What makes a black IPA?

Answered by Randy McIntyre

A Black IPA, also known as a Cascadian Dark Ale, is a unique style that combines the hop-forward characteristics of an IPA with the dark malt flavors of a stout or porter. It is a beer that challenges traditional style boundaries and offers a complex and intriguing flavor profile.

The key element that distinguishes a Black IPA is its appearance. It pours dark, often black, in color, just like a stout or porter. However, unlike these styles, a Black IPA showcases a pronounced hop aroma and flavor. This is achieved through the use of a generous amount of hops during the brewing process.

In terms of the malt profile, a Black IPA typically has a clean base malt flavor profile of low to medium strength. This means that the malt flavors are not overpowering, allowing the hops to take center stage. There may be hints of light toffee or caramel notes, adding a touch of sweetness to balance the bitterness of the hops.

The dark malt flavors in a Black IPA should remain restrained. They should not dominate the beer or overshadow the hop character. The roast notes, which provide the beer with its dark color, should be present but not overly pronounced. They should never taste burnt or ashy, as this would detract from the overall balance of the beer.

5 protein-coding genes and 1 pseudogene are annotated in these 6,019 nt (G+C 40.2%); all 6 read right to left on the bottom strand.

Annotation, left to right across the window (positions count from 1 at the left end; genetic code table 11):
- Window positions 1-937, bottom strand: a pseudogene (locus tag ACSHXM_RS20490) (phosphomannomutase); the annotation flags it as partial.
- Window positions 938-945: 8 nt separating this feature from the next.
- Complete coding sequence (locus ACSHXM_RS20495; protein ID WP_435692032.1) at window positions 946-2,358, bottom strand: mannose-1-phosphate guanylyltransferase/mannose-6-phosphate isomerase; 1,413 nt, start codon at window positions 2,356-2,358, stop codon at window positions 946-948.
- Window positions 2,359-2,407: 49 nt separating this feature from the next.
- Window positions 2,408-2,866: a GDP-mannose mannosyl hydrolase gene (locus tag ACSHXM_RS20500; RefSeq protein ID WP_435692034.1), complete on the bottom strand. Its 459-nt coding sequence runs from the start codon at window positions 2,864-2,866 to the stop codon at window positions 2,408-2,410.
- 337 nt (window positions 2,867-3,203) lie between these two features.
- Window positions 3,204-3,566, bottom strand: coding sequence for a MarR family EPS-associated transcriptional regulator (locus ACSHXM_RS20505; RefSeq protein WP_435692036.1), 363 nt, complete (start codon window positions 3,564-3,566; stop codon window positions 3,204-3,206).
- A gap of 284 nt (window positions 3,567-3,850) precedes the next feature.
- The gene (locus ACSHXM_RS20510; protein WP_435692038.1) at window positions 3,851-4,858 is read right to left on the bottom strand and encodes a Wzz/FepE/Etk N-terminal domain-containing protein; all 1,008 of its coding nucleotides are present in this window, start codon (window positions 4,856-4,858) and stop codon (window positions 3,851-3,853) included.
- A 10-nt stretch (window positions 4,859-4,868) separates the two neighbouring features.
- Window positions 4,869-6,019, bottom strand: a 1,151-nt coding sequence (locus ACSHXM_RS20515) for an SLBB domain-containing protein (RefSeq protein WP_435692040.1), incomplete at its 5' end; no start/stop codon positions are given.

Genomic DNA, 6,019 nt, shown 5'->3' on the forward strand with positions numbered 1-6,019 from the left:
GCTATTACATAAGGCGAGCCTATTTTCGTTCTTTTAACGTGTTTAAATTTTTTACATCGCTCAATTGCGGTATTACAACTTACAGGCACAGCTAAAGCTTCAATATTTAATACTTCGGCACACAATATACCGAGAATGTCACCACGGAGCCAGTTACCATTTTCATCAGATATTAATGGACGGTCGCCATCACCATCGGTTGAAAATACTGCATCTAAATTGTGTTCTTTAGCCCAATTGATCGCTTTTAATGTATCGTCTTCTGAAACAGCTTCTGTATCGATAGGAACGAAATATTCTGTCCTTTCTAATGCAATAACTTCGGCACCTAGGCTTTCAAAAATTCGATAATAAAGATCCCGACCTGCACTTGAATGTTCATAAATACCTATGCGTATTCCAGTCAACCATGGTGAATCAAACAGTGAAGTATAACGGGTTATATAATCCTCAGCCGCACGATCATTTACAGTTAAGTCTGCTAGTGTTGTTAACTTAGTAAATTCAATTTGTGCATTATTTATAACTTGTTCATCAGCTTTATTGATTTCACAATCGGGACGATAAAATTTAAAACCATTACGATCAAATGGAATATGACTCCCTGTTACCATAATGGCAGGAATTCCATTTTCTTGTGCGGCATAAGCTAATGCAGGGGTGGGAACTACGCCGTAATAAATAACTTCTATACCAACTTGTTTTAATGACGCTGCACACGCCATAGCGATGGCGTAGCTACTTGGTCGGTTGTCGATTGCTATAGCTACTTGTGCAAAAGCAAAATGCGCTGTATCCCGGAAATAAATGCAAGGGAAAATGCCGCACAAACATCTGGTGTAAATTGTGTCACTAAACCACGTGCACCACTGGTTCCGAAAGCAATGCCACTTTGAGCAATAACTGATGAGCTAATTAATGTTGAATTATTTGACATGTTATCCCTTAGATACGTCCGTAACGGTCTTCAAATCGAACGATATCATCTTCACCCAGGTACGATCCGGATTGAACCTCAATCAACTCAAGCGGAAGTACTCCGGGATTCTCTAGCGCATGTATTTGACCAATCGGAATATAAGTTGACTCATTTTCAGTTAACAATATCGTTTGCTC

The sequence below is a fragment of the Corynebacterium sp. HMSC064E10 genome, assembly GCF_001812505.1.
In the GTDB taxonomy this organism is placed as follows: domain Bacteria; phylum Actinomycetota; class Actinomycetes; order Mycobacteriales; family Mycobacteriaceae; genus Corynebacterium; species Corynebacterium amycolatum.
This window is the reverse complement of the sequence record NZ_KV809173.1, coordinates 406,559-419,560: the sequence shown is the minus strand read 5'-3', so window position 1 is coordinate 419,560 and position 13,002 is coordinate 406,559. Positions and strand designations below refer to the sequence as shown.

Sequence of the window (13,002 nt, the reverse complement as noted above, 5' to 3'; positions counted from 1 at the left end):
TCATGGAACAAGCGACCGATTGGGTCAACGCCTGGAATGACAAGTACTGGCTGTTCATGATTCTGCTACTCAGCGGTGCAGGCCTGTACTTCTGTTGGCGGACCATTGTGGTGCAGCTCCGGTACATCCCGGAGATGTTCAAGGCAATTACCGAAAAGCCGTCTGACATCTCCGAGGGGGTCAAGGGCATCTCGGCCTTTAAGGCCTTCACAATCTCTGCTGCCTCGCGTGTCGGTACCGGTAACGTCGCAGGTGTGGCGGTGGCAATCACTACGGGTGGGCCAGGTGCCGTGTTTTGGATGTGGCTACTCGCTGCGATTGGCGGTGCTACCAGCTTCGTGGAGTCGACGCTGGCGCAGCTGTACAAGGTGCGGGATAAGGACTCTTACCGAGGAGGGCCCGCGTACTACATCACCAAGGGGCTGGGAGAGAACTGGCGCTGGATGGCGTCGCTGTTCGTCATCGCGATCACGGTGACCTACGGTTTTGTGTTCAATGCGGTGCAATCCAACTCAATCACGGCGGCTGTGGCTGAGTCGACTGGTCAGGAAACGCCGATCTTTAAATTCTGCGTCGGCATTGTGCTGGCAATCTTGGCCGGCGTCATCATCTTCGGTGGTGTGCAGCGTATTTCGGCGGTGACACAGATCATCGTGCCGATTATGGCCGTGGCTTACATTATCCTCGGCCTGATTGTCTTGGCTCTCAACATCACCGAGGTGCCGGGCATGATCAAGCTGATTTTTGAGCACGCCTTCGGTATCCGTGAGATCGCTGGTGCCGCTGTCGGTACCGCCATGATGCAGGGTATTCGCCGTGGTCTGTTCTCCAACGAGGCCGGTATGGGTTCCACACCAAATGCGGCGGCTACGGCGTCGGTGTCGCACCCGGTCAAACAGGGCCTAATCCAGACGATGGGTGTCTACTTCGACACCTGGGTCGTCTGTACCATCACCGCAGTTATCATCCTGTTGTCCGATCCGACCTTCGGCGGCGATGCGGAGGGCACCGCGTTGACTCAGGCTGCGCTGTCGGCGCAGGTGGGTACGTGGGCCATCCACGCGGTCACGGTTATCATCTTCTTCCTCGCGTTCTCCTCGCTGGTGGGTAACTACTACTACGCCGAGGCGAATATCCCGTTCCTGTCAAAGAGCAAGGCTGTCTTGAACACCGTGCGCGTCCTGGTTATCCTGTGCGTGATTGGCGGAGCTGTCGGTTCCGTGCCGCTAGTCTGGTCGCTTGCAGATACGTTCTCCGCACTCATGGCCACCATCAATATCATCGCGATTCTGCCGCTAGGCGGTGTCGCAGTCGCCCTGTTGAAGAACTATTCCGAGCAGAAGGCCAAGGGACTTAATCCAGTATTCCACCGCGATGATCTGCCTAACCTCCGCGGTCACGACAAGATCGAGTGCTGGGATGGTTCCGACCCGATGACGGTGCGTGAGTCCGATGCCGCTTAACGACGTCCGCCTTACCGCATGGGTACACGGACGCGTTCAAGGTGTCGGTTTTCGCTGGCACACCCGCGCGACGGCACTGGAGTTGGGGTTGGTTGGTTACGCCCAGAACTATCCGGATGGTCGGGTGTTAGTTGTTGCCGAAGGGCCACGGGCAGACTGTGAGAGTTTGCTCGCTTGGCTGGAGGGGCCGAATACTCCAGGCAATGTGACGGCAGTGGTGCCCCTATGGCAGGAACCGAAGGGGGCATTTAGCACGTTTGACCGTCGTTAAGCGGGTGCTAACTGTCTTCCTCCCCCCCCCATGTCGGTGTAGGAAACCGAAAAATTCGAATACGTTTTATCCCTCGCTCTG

It is important to note that while a Black IPA shares some similarities with a stout or porter in terms of appearance and use of dark malts, it should not taste like a hoppy stout or porter. The focus of a Black IPA is on the hop flavors and aromas, which should shine through without being overwhelmed by the malt character.

The hop profile of a Black IPA is typically bold and assertive, showcasing a range of hop flavors and aromas. This can include citrus, pine, floral, or even tropical fruit notes, depending on the hop varieties used. The hop bitterness should be prominent, but it should be well-balanced with the malt sweetness to create a harmonious beer.

To summarize, a Black IPA is a unique beer style that combines the dark malt flavors of a stout or porter with the hop-forward characteristics of an IPA. It should have a clean base malt flavor profile, with restrained dark malt flavors. The hop profile should be bold and assertive, with a prominent hop aroma and flavor. The key is to achieve a harmonious balance between the hops and the malt, creating a beer that is complex, intriguing, and thoroughly enjoyable.